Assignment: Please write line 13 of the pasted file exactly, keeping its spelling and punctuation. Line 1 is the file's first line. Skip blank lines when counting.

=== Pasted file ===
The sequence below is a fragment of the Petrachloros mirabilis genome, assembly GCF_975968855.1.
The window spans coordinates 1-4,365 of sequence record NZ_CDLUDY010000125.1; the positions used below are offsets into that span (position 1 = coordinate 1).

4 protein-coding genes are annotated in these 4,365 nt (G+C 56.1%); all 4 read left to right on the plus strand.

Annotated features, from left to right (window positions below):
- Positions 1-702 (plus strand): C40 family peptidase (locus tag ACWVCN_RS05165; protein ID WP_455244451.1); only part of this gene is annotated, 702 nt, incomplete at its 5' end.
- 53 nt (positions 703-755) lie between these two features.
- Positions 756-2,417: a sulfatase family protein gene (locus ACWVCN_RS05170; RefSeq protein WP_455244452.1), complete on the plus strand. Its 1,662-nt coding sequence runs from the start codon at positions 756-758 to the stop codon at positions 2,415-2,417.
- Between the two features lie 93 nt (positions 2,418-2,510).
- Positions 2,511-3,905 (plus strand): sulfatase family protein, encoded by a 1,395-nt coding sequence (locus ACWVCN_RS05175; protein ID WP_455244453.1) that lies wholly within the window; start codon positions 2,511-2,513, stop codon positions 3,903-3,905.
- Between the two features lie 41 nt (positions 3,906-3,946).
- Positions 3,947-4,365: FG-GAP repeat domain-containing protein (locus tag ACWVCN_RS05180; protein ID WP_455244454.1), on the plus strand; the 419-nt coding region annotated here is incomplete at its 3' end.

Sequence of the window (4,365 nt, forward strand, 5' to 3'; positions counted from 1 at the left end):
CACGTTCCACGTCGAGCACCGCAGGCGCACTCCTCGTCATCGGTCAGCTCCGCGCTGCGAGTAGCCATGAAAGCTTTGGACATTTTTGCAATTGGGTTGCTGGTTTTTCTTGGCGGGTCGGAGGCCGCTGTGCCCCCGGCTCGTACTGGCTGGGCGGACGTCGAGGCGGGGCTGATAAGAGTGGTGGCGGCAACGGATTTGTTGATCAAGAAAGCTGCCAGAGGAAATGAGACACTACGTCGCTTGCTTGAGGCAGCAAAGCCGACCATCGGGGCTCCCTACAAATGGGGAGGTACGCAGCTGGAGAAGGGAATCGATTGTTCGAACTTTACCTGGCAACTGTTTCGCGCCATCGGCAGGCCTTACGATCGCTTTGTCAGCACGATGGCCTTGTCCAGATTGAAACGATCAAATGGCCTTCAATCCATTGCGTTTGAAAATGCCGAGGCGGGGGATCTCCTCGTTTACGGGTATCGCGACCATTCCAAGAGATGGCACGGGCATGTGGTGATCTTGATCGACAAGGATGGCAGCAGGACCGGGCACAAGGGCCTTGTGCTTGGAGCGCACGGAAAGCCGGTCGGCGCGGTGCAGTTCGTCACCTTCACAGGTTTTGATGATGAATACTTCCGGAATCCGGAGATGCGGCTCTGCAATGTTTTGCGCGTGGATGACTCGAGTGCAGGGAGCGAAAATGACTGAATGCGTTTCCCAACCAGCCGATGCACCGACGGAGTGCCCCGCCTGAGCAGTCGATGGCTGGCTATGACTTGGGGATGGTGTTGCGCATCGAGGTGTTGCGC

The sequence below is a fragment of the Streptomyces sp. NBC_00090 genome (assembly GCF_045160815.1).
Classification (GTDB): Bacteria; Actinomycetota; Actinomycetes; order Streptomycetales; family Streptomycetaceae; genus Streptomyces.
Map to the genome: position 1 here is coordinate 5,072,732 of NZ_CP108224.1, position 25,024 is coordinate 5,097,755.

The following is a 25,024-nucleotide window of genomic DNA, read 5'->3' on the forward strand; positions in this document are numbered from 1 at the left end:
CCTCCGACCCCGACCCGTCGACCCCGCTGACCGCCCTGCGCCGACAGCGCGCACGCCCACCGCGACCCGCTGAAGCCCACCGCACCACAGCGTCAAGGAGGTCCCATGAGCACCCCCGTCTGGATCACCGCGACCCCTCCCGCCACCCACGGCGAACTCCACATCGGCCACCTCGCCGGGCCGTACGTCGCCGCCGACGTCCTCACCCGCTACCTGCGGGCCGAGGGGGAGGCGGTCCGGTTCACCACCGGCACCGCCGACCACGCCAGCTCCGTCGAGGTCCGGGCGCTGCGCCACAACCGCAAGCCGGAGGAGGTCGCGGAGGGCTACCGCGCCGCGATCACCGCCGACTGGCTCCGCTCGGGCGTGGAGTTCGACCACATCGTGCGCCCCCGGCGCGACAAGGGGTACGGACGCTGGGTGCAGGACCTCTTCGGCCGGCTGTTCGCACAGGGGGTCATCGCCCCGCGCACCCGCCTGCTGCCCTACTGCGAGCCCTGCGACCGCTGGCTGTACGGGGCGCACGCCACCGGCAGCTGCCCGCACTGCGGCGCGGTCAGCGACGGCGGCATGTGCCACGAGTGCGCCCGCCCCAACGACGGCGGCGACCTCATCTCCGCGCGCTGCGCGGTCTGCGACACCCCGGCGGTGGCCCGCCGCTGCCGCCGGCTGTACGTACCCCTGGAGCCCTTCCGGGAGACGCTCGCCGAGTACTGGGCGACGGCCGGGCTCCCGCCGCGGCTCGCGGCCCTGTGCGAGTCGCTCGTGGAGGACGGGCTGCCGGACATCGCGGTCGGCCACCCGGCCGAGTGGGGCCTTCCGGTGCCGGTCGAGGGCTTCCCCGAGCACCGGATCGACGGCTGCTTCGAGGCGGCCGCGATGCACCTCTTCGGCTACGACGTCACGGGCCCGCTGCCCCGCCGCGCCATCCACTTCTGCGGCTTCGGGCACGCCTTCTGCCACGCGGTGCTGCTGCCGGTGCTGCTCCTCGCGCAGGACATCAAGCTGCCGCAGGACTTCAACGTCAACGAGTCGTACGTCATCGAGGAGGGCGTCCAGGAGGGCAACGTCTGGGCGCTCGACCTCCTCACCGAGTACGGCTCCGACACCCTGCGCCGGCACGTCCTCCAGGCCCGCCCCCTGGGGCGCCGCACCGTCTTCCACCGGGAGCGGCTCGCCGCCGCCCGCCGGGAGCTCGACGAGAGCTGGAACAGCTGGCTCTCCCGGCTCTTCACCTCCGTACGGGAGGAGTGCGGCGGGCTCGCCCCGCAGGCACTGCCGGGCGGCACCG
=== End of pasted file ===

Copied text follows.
CACGTTCCACGTCGAGCACCGCAGGCGCACTCCTCGTCATCGGTCAGCTCCGCGCTGCGAGTAGCCATGAAAGCTTTGGACATTTTTGCAATTGGGTTGCTGGTTTTTCTTGGCGGGTCGGAGGCCGCTGTGCCCCCGGCTCGTACTGGCTGGGCGGACGTCGAGGCGGGGCTGATAAGAGTGGTGGCGGCAACGGATTTGTTGATCAAGAAAGCTGCCAGAGGAAATGAGACACTACGTCGCTTGCTTGAGGCAGCAAAGCCGACCATCGGGGCTCCCTACAAATGGGGAGGTACGCAGCTGGAGAAGGGAATCGATTGTTCGAACTTTACCTGGCAACTGTTTCGCGCCATCGGCAGGCCTTACGATCGCTTTGTCAGCACGATGGCCTTGTCCAGATTGAAACGATCAAATGGCCTTCAATCCATTGCGTTTGAAAATGCCGAGGCGGGGGATCTCCTCGTTTACGGGTATCGCGACCATTCCAAGAGATGGCACGGGCATGTGGTGATCTTGATCGACAAGGATGGCAGCAGGACCGGGCACAAGGGCCTTGTGCTTGGAGCGCACGGAAAGCCGGTCGGCGCGGTGCAGTTCGTCACCTTCACAGGTTTTGATGATGAATACTTCCGGAATCCGGAGATGCGGCTCTGCAATGTTTTGCGCGTGGATGACTCGAGTGCAGGGAGCGAAAATGACTGAATGCGTTTCCCAACCAGCCGATGCACCGACGGAGTGCCCCGCCTGAGCAGTCGATGGCTGGCTATGACTTGGGGATGGTGTTGCGCATCGAGGTGTTGCGC